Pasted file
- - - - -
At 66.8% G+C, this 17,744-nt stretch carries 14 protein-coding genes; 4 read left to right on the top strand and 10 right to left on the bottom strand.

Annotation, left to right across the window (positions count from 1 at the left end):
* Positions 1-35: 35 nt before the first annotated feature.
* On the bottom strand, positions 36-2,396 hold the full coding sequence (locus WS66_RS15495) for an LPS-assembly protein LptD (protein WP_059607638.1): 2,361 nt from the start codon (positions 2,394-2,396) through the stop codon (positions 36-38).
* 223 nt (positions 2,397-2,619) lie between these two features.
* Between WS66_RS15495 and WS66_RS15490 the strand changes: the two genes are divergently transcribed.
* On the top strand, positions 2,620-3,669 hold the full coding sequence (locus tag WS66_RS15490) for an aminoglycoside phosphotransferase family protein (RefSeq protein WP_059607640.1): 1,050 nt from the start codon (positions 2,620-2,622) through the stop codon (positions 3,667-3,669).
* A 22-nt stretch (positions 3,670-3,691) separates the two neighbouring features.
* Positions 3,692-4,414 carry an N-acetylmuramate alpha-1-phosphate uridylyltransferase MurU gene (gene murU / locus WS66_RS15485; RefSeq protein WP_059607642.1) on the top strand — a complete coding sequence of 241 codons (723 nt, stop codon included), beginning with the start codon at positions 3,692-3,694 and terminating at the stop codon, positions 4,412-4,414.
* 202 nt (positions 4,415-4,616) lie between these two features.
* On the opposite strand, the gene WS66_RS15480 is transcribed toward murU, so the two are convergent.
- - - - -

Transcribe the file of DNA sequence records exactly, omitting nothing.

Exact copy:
At 66.8% G+C, this 17,744-nt stretch carries 14 protein-coding genes; 4 read left to right on the top strand and 10 right to left on the bottom strand.

Annotation, left to right across the window (positions count from 1 at the left end):
* Positions 1-35: 35 nt before the first annotated feature.
* On the bottom strand, positions 36-2,396 hold the full coding sequence (locus WS66_RS15495) for an LPS-assembly protein LptD (protein WP_059607638.1): 2,361 nt from the start codon (positions 2,394-2,396) through the stop codon (positions 36-38).
* 223 nt (positions 2,397-2,619) lie between these two features.
* Between WS66_RS15495 and WS66_RS15490 the strand changes: the two genes are divergently transcribed.
* On the top strand, positions 2,620-3,669 hold the full coding sequence (locus tag WS66_RS15490) for an aminoglycoside phosphotransferase family protein (RefSeq protein WP_059607640.1): 1,050 nt from the start codon (positions 2,620-2,622) through the stop codon (positions 3,667-3,669).
* A 22-nt stretch (positions 3,670-3,691) separates the two neighbouring features.
* Positions 3,692-4,414 carry an N-acetylmuramate alpha-1-phosphate uridylyltransferase MurU gene (gene murU / locus WS66_RS15485; RefSeq protein WP_059607642.1) on the top strand — a complete coding sequence of 241 codons (723 nt, stop codon included), beginning with the start codon at positions 3,692-3,694 and terminating at the stop codon, positions 4,412-4,414.
* 202 nt (positions 4,415-4,616) lie between these two features.
* On the opposite strand, the gene WS66_RS15480 is transcribed toward murU, so the two are convergent.